ON THE LAST DAY OF 1997, A U.S. DISTRICT COURT IN Texas struck down sections of the Telecommunications Act of 1996 that prevent former Bell System operating companies (BOCs) from entering certain...
Inventing a Business in Wires & Pipes
Yet he knows of few other "T&D only" companies but GPU domestically, and his company is only halfway there.
Two U.S. companies that are transmission-only are Maine Electric Power and Vermont Electric Power Corp. The second company has just 534 miles of line and is owned by 16 of Vermont's 22 utilities, to which it provides a return on equity of 8 percent.
Looking at GPU activities throughout the corporate hierarchy, one could draw the conclusion that it could be sending mixed messages on its vision. After all, it's investing in co-generation plants in Georgia in the U.S., England, Columbia, Bolivia, Pakistan, Turkey, the Philippines and Canada. At press time, GPU also was pursuing a partnership with the Williams Cos. to sell commodity.
Hafer says there are explanations for both endeavors.
On the commodity side, he says, the company still sees a place for itself with small and medium-size customers, particularly commercial customers.
"So when I talk about not wanting to be in the commodities business, I agree, I'm not being totally honest," he says. "I say it in the sense I think of that in terms of bulk power trading and the generation game. I think that is a business that's going to be characterized by a relatively few, very large players. I believe that there's a second level, however, for regional players. And that is at this retail, small and medium-size customers."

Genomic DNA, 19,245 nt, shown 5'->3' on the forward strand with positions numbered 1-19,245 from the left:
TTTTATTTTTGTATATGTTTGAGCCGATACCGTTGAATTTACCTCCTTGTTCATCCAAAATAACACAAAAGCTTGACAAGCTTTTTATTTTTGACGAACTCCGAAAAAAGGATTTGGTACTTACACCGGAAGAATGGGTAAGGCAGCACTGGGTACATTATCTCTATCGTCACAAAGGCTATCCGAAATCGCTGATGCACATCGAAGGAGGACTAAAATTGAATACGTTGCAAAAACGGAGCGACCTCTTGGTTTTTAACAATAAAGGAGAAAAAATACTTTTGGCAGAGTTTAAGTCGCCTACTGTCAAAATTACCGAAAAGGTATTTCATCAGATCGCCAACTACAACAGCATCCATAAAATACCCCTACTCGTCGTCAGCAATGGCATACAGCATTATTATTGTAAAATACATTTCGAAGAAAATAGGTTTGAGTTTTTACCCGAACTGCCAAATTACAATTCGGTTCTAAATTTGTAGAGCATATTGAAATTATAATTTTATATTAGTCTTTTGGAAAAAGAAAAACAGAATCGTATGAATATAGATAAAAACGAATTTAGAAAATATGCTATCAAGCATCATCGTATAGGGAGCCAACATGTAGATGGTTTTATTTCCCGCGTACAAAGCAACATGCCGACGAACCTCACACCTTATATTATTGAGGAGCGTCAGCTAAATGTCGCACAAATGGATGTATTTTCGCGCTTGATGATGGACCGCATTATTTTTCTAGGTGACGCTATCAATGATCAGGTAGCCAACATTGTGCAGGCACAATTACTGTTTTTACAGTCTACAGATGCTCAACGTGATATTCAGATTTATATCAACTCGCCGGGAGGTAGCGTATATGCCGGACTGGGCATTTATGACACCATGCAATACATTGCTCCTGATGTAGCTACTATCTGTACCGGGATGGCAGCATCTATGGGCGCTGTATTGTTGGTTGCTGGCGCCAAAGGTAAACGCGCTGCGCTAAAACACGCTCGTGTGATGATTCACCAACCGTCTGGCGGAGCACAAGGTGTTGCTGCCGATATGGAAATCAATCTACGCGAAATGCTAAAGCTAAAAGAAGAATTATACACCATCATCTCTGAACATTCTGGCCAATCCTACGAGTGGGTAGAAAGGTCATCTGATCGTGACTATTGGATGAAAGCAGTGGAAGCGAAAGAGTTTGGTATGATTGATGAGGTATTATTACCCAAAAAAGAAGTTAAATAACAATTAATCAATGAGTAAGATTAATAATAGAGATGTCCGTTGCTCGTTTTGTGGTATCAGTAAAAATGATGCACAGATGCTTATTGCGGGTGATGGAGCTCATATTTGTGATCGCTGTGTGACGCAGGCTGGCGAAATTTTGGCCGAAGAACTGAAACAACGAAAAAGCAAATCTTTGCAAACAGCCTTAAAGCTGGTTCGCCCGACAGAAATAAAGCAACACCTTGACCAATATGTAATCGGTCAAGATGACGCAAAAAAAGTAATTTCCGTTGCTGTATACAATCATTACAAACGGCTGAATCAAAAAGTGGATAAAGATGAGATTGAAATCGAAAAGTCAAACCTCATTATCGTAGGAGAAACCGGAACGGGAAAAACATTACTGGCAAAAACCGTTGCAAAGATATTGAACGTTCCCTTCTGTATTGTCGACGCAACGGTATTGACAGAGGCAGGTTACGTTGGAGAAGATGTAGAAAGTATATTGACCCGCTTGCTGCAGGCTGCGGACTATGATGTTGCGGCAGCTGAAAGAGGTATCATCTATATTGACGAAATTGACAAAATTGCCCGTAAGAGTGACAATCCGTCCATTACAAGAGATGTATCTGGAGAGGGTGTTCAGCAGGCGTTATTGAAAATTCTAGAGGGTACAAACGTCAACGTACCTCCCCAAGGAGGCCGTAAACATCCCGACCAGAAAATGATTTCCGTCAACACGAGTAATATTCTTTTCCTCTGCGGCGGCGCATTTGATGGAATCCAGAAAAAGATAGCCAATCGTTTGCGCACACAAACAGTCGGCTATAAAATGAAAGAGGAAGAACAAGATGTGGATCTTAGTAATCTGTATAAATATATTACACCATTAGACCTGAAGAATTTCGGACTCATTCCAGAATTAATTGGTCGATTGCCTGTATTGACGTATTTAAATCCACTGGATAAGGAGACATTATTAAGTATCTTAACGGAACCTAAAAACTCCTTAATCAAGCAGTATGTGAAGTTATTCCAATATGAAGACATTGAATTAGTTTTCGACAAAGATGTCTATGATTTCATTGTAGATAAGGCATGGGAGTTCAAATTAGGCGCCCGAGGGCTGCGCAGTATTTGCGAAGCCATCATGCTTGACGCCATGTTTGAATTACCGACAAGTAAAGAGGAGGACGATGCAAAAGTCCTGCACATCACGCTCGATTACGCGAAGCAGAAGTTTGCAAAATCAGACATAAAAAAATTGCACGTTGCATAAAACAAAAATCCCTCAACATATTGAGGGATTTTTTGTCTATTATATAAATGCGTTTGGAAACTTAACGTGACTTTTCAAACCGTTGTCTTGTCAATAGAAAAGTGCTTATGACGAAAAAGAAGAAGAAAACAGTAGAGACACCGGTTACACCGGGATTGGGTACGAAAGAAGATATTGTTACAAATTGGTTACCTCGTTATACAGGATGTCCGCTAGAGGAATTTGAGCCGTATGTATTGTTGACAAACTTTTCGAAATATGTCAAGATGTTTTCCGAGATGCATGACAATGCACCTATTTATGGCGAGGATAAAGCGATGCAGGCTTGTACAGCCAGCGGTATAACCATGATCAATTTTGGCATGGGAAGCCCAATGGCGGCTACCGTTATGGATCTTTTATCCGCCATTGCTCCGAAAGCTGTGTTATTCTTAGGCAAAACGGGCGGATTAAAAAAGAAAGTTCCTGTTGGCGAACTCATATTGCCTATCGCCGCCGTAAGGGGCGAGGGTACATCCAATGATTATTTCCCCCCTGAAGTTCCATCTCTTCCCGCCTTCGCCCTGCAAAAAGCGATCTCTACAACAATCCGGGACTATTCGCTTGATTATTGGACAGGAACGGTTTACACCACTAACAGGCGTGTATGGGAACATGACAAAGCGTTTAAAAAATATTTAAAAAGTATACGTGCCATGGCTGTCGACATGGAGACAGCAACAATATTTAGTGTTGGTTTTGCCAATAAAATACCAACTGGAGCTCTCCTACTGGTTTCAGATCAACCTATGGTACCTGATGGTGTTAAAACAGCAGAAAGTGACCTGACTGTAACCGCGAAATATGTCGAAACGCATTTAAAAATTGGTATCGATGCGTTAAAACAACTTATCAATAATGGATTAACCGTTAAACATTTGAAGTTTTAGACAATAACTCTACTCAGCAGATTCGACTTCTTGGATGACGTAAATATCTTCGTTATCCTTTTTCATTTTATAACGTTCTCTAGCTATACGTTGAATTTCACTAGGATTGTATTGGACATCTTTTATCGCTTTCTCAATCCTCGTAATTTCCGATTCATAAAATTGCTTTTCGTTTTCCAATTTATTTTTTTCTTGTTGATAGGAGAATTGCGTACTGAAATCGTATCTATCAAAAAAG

Co-gen, Hafer admits, is a remnant of the past, but it still fits into overall strategy.
"In those areas where the generation business is going to be converted from the essentially the contract business that it is today under the regulatory scheme into a commodity business, we have said we are exiting that," he says. "However, for those businesses where it is a contract generation business - that is, we have a contract with a company or a system to take the output of the plant at an established set of prices - those are businesses we will continue to be in and in fact if new opportunities present themselves, we would entertain taking on more of those projects."
Looking toward the future, GPU hopes to augment its telecommunications network that uses the same poles and towers covered by its 66,000-square-mile U.S. T&D system. It plans on investing $10 million to extend its fiber optics in the near future.
It had hoped to learn more about gas distribution in Australia but Texas Utilities Co. may squash those plans.
GPU had received a 10-percent interest in Allgas Energy Limited, a natural gas distribution company in Brisbane, when it sold its 50 percent interest in Solaris Power, an electric distribution company. The Solaris sale was required by the state of Victoria so GPU could buy PowerNet. Cross-ownership in the electric industry is prohibited in Victoria.
But GPU's future in Allgas is uncertain. At press time, TU had topped competitive bidder Boral Ltd. to buy the gas distribution company. If TU is successful, GPU plans to sell its stake and write the company off as a learning experience, says Dennard, the